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PhD defence

Investigating palaeoclimate variability in the Iberian peninsula during the last glacial period and implications for Neanderthal disappearance

  • A. Benson
Thursday 7 April 2022
Academy Building
Rapenburg 73
2311 GJ Leiden


  • Prof. J-J. Hublin


The Iberian Peninsula has been central to the discussion as it was considered to be a 'last refuge' for the species at a time when H. sapiens occupation spread throughout Europe. Much speculation has centred around the idea that extreme climate fluctuations during Marine Isotope Stage (MIS) 3 like Heinrich Stadial 4 (HS-4) were possible drivers for their disappearance. In other words, the extreme warm / cold fluctuations created an uninhabitable setting for Neanderthals, helping the dispersal of H. Sapiens into Iberia. These arguments were originally based on marine and ice core records of far-reaching origin that could provide little information at the local level. At the time this evidence was sufficient, as no other records were available. In recent years, studies have presented terrestrial palaeoclimate records from Iberia during the last glacial, but more are required to adequately understand the local response to Atlantic marine influences. Moreover, few terrestrial records are connected to known archaeological sites.

The research presented in this thesis provides a more comprehensive understanding of palaeoclimate change during the Last Glacial Period and the potential implications for Neanderthal / H. sapiens movements in Iberian Peninsula. To achieve this, we examine the importance of a robust and direct U-Th chronology in conjunction with establishing local, terrestrial palaeoclimate records for the coastal Iberian Peninsula during the Holocene and Last Glacial Period.

A technical experiment explored the importance of sample positioning for U-Th dating in palaeoclimate reconstructions. Our study highlights the importance of complementing palaeoclimate data with a direct and robust chronology. Following the technical study, we examined the seasonal and spacial connections between the Atlantic and western Iberian continental climate, using two Holocene specimens from Torres Novas, Portugal. The site was chosen for its rich archaeological relevance spanning MIS-11 to the Early Neolithic, as well as its proximity to the Atlantic marine influences. Using cave monitoring data in conjunction with simulated modern precipitation data from the area, we identify the growth rate for one specimen as a proxy for winter precipitation at our site.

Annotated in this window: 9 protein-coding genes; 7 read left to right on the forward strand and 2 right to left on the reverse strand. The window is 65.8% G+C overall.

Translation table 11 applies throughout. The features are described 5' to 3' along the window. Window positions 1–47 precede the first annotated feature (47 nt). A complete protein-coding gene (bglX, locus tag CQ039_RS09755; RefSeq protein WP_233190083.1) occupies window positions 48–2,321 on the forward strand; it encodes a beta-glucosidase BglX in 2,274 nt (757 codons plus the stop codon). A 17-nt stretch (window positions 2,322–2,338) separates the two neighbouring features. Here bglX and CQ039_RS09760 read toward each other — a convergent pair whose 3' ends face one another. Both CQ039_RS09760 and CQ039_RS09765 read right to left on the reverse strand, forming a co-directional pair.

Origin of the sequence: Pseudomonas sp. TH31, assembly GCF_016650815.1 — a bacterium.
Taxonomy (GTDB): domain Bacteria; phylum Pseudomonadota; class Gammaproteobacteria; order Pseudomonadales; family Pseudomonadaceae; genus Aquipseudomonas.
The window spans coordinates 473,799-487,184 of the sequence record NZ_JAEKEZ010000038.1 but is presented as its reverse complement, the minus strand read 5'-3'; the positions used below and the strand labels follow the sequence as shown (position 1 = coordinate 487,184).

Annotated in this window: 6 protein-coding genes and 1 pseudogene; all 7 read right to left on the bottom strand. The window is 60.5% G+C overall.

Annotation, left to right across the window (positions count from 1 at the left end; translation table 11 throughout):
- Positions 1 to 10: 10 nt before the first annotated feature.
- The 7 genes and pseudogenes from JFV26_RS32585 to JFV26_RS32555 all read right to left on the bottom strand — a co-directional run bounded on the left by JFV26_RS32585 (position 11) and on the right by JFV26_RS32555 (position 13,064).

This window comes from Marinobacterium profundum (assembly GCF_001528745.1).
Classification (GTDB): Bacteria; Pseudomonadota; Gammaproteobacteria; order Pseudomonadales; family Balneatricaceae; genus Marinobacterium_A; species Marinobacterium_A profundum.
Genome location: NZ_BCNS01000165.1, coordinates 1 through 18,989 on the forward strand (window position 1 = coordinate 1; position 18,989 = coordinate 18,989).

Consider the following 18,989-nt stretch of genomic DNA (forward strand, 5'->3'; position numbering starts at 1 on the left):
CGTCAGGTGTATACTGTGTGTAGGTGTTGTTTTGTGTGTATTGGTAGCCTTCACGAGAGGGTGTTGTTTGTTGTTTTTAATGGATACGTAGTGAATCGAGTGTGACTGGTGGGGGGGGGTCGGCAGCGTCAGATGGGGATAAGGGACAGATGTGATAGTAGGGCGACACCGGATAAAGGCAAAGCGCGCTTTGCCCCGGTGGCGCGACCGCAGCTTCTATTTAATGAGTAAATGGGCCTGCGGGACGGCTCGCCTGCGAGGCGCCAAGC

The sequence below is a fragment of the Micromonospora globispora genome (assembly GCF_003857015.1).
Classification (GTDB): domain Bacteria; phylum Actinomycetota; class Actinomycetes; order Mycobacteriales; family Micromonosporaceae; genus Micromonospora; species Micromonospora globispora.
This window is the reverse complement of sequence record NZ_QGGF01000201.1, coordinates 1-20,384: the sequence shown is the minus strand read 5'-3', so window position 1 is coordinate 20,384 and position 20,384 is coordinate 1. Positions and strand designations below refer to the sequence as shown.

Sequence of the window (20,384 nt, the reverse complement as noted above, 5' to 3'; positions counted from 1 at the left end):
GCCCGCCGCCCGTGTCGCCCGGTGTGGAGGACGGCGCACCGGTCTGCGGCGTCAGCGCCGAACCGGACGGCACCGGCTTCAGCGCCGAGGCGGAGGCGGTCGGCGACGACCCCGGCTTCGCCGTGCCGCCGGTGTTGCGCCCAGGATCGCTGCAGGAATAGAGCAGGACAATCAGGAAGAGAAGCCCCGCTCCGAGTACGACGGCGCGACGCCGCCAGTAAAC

Further building on our research, we reconstructed a palaeoclimate record using five specimens from coastal Figueira Brava and inland Torres Novas (Almonda), Portugal spanning part of the LGP (68 ka to 22 ka). We use a robust and independent U-Th chronology in conjunction with stable isotope and trace element data in effort to identify any anomalous climate features and / or large-scale interruptions that could potentially influence terrestrial flora / fauna in a drastic way. We applied our understanding of past environmental conditions to infer how this may have influenced Neanderthal movement on the local scale. Events observed in our record that reinforce the idea of large-scale dry phases spanning the Iberian Peninsula to South-western France. This is however not the case for the majority of MIS-3, where we see no explicit evidence of extraordinary drying occurring that could indicate a collapse of a population or species.

PhD dissertations

Approximately one week after the defence, PhD dissertations by Leiden PhD students are available digitally through the Leiden Repository, that offers free access to these PhD dissertations. Please note that in some cases a dissertation may be under embargo temporarily and access to its full-text version will only be granted later.

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